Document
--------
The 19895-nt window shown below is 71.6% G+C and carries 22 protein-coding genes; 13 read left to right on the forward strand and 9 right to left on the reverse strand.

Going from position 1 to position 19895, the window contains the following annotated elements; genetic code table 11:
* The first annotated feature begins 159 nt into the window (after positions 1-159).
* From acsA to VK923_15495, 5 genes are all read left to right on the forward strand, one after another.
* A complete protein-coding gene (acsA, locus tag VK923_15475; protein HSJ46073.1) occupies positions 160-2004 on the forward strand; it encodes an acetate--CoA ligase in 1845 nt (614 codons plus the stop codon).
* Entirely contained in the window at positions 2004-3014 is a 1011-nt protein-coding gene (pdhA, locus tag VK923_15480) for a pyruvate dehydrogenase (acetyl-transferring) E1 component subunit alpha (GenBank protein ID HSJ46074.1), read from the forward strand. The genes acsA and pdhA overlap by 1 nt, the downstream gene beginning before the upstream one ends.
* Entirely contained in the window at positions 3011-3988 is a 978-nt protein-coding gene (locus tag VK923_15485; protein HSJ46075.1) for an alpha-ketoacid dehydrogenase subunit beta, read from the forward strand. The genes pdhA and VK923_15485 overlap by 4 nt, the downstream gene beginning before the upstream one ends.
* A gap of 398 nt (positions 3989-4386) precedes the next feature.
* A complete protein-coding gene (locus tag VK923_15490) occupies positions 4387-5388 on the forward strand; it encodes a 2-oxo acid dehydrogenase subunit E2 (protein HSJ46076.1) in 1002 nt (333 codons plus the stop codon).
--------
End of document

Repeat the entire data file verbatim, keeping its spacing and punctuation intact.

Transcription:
The 19895-nt window shown below is 71.6% G+C and carries 22 protein-coding genes; 13 read left to right on the forward strand and 9 right to left on the reverse strand.

Going from position 1 to position 19895, the window contains the following annotated elements; genetic code table 11:
* The first annotated feature begins 159 nt into the window (after positions 1-159).
* From acsA to VK923_15495, 5 genes are all read left to right on the forward strand, one after another.
* A complete protein-coding gene (acsA, locus tag VK923_15475; protein HSJ46073.1) occupies positions 160-2004 on the forward strand; it encodes an acetate--CoA ligase in 1845 nt (614 codons plus the stop codon).
* Entirely contained in the window at positions 2004-3014 is a 1011-nt protein-coding gene (pdhA, locus tag VK923_15480) for a pyruvate dehydrogenase (acetyl-transferring) E1 component subunit alpha (GenBank protein ID HSJ46074.1), read from the forward strand. The genes acsA and pdhA overlap by 1 nt, the downstream gene beginning before the upstream one ends.
* Entirely contained in the window at positions 3011-3988 is a 978-nt protein-coding gene (locus tag VK923_15485; protein HSJ46075.1) for an alpha-ketoacid dehydrogenase subunit beta, read from the forward strand. The genes pdhA and VK923_15485 overlap by 4 nt, the downstream gene beginning before the upstream one ends.
* A gap of 398 nt (positions 3989-4386) precedes the next feature.
* A complete protein-coding gene (locus tag VK923_15490) occupies positions 4387-5388 on the forward strand; it encodes a 2-oxo acid dehydrogenase subunit E2 (protein HSJ46076.1) in 1002 nt (333 codons plus the stop codon).